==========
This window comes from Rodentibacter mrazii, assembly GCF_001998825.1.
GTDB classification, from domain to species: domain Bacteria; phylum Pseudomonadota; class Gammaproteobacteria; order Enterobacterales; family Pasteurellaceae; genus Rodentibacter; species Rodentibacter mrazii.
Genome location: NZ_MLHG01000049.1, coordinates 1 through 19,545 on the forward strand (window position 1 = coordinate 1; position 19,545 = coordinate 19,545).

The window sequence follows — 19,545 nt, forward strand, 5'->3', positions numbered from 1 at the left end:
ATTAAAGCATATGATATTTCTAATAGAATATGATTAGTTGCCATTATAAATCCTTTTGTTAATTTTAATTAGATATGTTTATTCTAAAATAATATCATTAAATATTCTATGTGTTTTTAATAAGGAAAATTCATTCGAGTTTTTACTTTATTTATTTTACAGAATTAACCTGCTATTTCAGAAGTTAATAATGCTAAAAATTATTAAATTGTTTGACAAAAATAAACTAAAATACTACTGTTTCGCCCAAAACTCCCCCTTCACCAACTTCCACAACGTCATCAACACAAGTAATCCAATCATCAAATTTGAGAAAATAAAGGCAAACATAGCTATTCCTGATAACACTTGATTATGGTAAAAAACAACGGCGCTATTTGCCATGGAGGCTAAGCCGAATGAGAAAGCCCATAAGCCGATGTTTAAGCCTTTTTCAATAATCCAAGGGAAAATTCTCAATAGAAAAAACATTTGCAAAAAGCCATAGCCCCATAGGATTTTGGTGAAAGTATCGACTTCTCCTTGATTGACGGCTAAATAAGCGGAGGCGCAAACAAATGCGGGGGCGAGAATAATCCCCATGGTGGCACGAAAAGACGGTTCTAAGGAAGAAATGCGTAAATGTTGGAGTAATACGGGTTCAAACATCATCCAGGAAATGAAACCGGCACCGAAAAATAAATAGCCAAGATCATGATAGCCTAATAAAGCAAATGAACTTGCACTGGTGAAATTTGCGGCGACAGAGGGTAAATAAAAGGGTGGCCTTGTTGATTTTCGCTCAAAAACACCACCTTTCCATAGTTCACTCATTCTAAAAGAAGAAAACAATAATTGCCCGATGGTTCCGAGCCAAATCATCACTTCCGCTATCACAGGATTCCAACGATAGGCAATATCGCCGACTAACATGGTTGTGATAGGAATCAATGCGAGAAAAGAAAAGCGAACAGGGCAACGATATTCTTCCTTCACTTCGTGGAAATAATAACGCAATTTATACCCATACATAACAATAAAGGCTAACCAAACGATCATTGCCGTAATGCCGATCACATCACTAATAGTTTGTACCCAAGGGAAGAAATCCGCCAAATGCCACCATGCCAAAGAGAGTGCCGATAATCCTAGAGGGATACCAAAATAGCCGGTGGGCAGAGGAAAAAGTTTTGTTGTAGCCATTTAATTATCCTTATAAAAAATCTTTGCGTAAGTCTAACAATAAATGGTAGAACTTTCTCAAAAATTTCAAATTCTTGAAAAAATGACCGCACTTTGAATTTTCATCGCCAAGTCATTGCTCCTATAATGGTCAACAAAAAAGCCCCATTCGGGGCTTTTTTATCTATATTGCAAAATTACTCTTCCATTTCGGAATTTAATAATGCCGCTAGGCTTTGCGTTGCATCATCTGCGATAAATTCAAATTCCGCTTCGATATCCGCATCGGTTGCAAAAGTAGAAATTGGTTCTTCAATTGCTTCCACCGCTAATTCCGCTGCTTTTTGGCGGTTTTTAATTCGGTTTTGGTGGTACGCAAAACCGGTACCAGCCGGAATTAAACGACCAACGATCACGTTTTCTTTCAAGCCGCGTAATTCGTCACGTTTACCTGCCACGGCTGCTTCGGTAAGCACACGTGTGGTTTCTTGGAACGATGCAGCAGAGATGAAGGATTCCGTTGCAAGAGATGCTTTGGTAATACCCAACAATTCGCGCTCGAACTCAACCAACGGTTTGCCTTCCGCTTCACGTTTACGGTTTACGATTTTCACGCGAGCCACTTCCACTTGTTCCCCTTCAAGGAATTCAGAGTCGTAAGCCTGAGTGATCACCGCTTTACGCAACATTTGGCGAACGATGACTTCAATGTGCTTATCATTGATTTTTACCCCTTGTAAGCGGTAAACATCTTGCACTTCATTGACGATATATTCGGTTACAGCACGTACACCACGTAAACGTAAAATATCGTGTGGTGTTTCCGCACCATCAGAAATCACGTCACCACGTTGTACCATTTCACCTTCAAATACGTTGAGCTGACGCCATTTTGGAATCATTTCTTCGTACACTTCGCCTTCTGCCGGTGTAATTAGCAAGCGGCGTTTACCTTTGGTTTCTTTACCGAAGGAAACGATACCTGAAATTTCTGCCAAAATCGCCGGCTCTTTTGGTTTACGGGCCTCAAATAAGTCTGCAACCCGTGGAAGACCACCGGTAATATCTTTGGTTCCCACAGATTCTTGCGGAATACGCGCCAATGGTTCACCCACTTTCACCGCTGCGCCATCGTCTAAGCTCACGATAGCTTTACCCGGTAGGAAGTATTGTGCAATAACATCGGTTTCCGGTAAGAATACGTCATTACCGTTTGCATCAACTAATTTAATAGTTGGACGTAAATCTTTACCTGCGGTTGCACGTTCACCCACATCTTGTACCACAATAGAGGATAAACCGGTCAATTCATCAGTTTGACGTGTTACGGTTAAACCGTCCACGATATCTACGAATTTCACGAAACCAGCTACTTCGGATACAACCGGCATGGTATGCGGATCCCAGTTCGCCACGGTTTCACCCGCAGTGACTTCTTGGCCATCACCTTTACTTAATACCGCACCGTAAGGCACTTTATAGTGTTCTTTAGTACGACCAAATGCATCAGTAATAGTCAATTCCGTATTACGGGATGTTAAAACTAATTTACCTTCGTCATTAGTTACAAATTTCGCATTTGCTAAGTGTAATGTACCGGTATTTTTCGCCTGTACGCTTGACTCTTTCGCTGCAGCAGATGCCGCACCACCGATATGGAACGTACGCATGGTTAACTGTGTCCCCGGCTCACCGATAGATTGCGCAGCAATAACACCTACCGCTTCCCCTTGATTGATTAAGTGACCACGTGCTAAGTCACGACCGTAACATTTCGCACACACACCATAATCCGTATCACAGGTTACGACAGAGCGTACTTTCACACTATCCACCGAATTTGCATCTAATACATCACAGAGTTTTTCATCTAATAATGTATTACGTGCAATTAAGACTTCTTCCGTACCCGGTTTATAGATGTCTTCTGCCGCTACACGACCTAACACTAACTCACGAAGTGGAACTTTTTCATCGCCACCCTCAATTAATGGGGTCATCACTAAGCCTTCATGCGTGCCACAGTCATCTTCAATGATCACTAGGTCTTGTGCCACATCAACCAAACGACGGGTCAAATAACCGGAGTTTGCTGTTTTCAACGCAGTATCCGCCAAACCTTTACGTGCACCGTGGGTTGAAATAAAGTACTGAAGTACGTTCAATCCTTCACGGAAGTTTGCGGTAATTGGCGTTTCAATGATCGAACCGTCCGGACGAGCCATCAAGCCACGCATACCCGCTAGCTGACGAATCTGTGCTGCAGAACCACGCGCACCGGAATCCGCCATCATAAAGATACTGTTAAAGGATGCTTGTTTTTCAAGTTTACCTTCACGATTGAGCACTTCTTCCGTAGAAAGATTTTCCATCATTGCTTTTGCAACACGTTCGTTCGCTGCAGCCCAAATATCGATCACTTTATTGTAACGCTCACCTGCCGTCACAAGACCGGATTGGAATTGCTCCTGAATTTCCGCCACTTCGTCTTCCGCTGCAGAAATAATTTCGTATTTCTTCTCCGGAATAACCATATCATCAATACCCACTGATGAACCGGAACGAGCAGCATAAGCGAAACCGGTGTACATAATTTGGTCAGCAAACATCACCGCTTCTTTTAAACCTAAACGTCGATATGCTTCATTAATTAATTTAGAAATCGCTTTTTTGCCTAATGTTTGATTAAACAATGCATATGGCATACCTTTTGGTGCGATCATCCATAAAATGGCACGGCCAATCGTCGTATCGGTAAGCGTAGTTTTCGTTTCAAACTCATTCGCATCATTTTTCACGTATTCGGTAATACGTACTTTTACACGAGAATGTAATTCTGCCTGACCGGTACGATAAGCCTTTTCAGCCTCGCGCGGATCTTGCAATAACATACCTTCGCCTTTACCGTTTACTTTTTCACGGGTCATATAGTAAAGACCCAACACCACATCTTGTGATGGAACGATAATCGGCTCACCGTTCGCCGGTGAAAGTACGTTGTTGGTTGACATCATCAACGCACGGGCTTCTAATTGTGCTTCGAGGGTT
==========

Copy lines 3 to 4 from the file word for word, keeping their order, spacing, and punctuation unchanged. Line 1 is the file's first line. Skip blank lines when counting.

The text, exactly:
Genome location: NZ_MLHG01000049.1, coordinates 1 through 19,545 on the forward strand (window position 1 = coordinate 1; position 19,545 = coordinate 19,545).

The window sequence follows — 19,545 nt, forward strand, 5'->3', positions numbered from 1 at the left end: